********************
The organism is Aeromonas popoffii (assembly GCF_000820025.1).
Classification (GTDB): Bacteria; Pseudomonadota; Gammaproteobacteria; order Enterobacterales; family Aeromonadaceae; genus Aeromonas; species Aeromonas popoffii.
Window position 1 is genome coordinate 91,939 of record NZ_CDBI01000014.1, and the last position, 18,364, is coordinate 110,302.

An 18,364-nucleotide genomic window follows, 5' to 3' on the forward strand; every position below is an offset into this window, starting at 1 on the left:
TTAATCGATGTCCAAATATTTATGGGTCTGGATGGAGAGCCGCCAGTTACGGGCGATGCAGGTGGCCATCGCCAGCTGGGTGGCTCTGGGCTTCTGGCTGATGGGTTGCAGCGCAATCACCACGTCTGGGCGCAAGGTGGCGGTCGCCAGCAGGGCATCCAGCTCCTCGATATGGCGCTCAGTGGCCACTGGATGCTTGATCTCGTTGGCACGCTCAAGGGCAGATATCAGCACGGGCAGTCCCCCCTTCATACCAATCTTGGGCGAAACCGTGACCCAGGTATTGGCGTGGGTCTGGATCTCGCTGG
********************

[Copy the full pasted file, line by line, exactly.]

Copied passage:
The organism is Aeromonas popoffii (assembly GCF_000820025.1).
Classification (GTDB): Bacteria; Pseudomonadota; Gammaproteobacteria; order Enterobacterales; family Aeromonadaceae; genus Aeromonas; species Aeromonas popoffii.
Window position 1 is genome coordinate 91,939 of record NZ_CDBI01000014.1, and the last position, 18,364, is coordinate 110,302.

An 18,364-nucleotide genomic window follows, 5' to 3' on the forward strand; every position below is an offset into this window, starting at 1 on the left:
TTAATCGATGTCCAAATATTTATGGGTCTGGATGGAGAGCCGCCAGTTACGGGCGATGCAGGTGGCCATCGCCAGCTGGGTGGCTCTGGGCTTCTGGCTGATGGGTTGCAGCGCAATCACCACGTCTGGGCGCAAGGTGGCGGTCGCCAGCAGGGCATCCAGCTCCTCGATATGGCGCTCAGTGGCCACTGGATGCTTGATCTCGTTGGCACGCTCAAGGGCAGATATCAGCACGGGCAGTCCCCCCTTCATACCAATCTTGGGCGAAACCGTGACCCAGGTATTGGCGTGGGTCTGGATCTCGCTGG